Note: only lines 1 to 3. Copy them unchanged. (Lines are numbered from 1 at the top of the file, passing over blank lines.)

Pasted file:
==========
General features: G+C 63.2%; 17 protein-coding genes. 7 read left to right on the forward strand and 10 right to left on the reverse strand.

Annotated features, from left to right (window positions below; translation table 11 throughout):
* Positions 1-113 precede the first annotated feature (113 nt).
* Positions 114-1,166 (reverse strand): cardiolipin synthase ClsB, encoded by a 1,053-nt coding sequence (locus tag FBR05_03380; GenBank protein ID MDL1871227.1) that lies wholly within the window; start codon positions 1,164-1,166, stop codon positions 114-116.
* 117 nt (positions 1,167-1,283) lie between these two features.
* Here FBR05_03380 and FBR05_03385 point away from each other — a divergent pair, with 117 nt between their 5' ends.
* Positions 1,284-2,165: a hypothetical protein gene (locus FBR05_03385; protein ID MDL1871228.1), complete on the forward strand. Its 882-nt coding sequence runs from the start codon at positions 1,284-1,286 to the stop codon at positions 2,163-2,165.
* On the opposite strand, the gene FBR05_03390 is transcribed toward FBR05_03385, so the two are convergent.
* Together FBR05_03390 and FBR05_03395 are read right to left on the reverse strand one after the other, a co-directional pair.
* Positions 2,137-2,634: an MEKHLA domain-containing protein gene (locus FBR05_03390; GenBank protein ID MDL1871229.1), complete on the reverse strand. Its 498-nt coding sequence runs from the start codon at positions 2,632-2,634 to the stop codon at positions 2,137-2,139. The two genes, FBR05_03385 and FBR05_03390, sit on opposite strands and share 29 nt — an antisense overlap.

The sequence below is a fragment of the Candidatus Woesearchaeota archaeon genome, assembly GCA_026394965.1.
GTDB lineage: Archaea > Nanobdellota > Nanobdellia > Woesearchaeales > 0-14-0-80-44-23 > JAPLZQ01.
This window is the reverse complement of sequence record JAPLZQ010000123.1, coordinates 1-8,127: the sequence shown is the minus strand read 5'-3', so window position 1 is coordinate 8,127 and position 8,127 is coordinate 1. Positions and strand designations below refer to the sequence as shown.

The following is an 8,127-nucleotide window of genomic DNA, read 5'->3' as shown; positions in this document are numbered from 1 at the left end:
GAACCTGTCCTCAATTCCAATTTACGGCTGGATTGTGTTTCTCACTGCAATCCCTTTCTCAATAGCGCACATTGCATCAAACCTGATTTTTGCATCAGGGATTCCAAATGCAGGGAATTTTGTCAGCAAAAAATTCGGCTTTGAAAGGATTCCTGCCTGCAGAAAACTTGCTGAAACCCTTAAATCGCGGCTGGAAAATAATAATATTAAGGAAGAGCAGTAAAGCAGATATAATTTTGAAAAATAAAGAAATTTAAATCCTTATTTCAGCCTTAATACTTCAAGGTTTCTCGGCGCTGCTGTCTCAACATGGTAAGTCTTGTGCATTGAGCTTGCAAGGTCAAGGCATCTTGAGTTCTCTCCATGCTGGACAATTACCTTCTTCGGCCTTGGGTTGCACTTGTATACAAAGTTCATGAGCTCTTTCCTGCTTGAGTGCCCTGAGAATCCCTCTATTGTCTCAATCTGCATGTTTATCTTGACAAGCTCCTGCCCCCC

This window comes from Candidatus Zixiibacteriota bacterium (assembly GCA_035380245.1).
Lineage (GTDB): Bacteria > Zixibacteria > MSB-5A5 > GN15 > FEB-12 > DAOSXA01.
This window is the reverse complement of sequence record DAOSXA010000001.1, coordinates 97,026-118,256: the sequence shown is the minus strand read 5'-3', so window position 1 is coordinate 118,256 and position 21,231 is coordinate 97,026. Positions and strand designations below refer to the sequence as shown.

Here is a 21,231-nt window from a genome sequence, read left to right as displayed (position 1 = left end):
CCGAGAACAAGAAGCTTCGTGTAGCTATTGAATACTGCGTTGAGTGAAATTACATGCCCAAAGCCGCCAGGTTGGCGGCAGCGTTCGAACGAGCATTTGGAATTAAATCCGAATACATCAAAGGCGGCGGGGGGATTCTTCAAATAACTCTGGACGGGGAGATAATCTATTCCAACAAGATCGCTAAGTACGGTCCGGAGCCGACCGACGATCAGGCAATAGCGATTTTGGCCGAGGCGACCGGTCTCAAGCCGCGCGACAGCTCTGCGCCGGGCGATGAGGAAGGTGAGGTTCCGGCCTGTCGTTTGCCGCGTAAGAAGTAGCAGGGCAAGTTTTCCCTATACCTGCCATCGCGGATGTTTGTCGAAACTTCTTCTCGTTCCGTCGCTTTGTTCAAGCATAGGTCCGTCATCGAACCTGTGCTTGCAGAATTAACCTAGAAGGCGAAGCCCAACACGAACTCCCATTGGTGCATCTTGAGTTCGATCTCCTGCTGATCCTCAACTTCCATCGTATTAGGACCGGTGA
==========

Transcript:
General features: G+C 63.2%; 17 protein-coding genes. 7 read left to right on the forward strand and 10 right to left on the reverse strand.

Annotated features, from left to right (window positions below; translation table 11 throughout):
* Positions 1-113 precede the first annotated feature (113 nt).